Lamb is not terribly popular in Southern China but it is quite common in the North and in the cuisines of the far West. When sautéed with scallions, it is a frequent addition to menus in many restaurants, particularly those featuring Beijing cuisine, where the English name usually appears in Chinese as 蔥爆羊肉 (pinyin: cōng bào yángròu). This, in translation, is ‘Scallions Explode Lamb’ but the actual dish is less alarming than it sounds. The second character in the Chinese name, bào (爆), can indeed mean to ‘burst’ or ‘explode’, but in the culinary sense it merely means to flash-fry at high temperature.
I bought a small lamb roast a few days ago with the intention of cutting it up for a few different dishes to feature here at my blog. It wasn’t a great cut by any means, and yielded a pretty meager quantity of meat after I trimmed away the fat and gristle, but I had more than enough to give this Northern Chinese favorite a try…
The basic requirements for this dish are obviously lamb and scallions, but beyond that there are many variations. I have reviewed many recipes in my own collection and on the Internet and the major areas of differentiation are:
- Manner of cutting the meat;
- Ratio of lamb to scallion; and,
- Additions to, and quantity of, the sauce.
The lamb is usually cut in either paper-thin slices or julienne type shreds. Some dishes add just a stem or two of scallion whilst a few others add enough to almost overwhelm the lamb. The sauce can be just about non-existent, or vary from a typical cornstarch thickened slip to a light glaze and, in either case, can include garlic, ginger, chili, in various forms, sesame oil and vinegar. Sugar and soy are often added to marinades for the meat or else in final sauce mixtures. The lamb, depending on the type of marinade can be quite crisply fried or else be quite soft and lightly cooked.
For this experiment, I want to go beyond the barest minumum but still keep things relatively simple…
- ½ lb. Lamb Meat (I didn’t weigh this but it is *about* a half a pound)
- 4 Scallions
- 1 ½ tbsp. Cornstarch
- 2 tbsp. Sugar
- 1 tbsp. Soy sauce
- 3 tbsp. Chili Paste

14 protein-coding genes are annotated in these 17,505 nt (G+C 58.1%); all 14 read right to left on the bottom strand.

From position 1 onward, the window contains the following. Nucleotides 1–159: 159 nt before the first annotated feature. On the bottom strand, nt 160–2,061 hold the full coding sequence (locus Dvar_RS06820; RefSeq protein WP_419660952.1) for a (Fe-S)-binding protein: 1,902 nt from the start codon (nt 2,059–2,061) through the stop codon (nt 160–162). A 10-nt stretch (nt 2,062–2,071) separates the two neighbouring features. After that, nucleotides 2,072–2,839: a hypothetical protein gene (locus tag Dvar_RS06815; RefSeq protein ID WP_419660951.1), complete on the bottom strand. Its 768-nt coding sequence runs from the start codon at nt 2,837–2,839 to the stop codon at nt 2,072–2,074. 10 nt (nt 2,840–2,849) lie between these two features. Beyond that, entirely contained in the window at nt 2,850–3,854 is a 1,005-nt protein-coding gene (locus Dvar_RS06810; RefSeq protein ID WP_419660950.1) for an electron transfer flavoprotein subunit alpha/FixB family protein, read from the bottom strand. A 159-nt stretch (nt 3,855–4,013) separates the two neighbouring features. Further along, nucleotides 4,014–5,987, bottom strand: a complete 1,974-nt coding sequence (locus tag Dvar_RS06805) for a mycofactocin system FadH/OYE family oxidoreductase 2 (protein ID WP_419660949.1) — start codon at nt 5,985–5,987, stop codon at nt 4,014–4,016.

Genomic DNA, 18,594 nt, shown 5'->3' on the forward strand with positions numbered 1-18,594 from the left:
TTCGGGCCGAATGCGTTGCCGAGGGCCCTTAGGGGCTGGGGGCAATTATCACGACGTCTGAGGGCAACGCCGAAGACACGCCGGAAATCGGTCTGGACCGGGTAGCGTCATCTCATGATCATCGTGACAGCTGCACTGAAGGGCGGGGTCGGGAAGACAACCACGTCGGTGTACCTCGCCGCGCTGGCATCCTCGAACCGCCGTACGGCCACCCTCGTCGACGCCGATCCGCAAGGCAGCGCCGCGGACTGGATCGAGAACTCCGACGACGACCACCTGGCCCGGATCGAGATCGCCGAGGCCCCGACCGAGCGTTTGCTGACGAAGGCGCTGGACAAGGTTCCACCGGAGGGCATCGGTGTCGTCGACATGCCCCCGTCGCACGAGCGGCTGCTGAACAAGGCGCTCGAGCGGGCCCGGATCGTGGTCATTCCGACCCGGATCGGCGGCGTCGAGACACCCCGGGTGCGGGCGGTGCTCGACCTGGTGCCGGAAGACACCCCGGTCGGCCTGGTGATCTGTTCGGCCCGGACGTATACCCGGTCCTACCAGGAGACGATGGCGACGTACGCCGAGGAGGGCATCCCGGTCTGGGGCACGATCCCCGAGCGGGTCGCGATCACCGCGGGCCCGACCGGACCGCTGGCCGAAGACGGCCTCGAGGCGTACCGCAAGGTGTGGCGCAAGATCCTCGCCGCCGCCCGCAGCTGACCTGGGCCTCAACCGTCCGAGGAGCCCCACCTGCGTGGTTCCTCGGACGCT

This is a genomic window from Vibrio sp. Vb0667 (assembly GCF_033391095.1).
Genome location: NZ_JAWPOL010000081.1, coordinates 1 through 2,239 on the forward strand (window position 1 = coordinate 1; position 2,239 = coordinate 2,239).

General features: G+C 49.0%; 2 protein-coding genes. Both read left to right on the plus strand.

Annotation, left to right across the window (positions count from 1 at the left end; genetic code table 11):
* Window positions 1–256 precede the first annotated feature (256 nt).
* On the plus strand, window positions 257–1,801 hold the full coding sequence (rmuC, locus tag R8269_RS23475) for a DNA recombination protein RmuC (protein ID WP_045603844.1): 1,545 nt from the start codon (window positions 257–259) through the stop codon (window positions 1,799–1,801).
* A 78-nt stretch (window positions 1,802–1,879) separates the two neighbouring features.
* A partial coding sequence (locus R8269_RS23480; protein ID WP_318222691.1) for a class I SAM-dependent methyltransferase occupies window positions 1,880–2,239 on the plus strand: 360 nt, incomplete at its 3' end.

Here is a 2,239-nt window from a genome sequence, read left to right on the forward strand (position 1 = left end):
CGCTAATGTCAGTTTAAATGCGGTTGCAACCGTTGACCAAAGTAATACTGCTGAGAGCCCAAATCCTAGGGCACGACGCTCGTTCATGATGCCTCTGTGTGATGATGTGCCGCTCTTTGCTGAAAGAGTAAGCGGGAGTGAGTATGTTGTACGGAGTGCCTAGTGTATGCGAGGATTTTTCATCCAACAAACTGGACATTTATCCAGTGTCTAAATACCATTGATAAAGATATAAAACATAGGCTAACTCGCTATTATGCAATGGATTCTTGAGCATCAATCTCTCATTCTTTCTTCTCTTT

- 2 tbsp. Chinese Rice Wine (sake or dry sherry to substitute)
- 1 tbsp. Sesame Oil
The Chili paste I used is the Lee Kum Kee Brand Chili Garlic Sauce I featured in a recent ‘Foodstuffs’ post. This particular paste is really quite salty so I am not adding any in addition. If you use a different brand then you may want to adjust for this.
First, slice your meat and scallions… I initially tried to decide whether to cut my lamb in the paper thin slices or the thin julienne most commonly used but in the end I was constrained by the shape of the lamb chunks I had left after breaking down a small roast and using part for my Naan Pizza experiment. You can see the general size in the few pieces right at the front of the dish in the above picture.
I cut the white part of the scallion into 2-3 cm pieces and the green portion into 4-5 cm pieces. I keep these separate as they will be added at different stages in the final cooking.
Next, put the lamb into a small bowl and add the cornstarch. Mix so that all the pieces are coated and then knead the starch into the meat. Add half the sugar and do the same. Then, add the soy, and just a few drops of the sesame oil, and stir to blend. Set this aside to marinate for a minimum of thirty minutes. If you are going to leave it for longer then put the meat and scallions into the refrigerator.
The Final Execution
When you are ready to cook, heat your wok to high and then put in about ¼ cup of oil. When the oil is hot, add half the meat and toss and stir until it is nicely browned, then push the meat up the side of the wok and repeat with the remainder. Finally, mix all the meat together and continue to cook until the pieces are just starting to get some crispiness at the edges. Once this is done, remove the meat and drain the oil. You may wish to give the wok a quick wipe out at this point.
Next, add back a tablespoon of oil to the wok and just as it begins to smoke throw in the white part of the scallion. When the pieces just begin to soften and you can smell the aroma, add back the meat, the sugar and the green scallion sections. Splash in just a little water, maybe a tablespoon or so, and toss until the water has evaporated and the green scallion pieces are just beginning to wilt.
Pour in the rice wine and the chili paste and stir to coat everything. Finally, add your remaining sesame oil, toss a few more times and plate.
I served this dish with some Ramen noodles. More scallions would have been better but on the whole this was very nice. It was a little salty – because of the chili garlic paste – and next time I might cut back on the amount and add some dried chili to make up the heat (or else use a less salty brand). Quite a few versions of this dish use vinegar in the sauce and I would also like to try this, perhaps substituting it for the rice wine in a future version.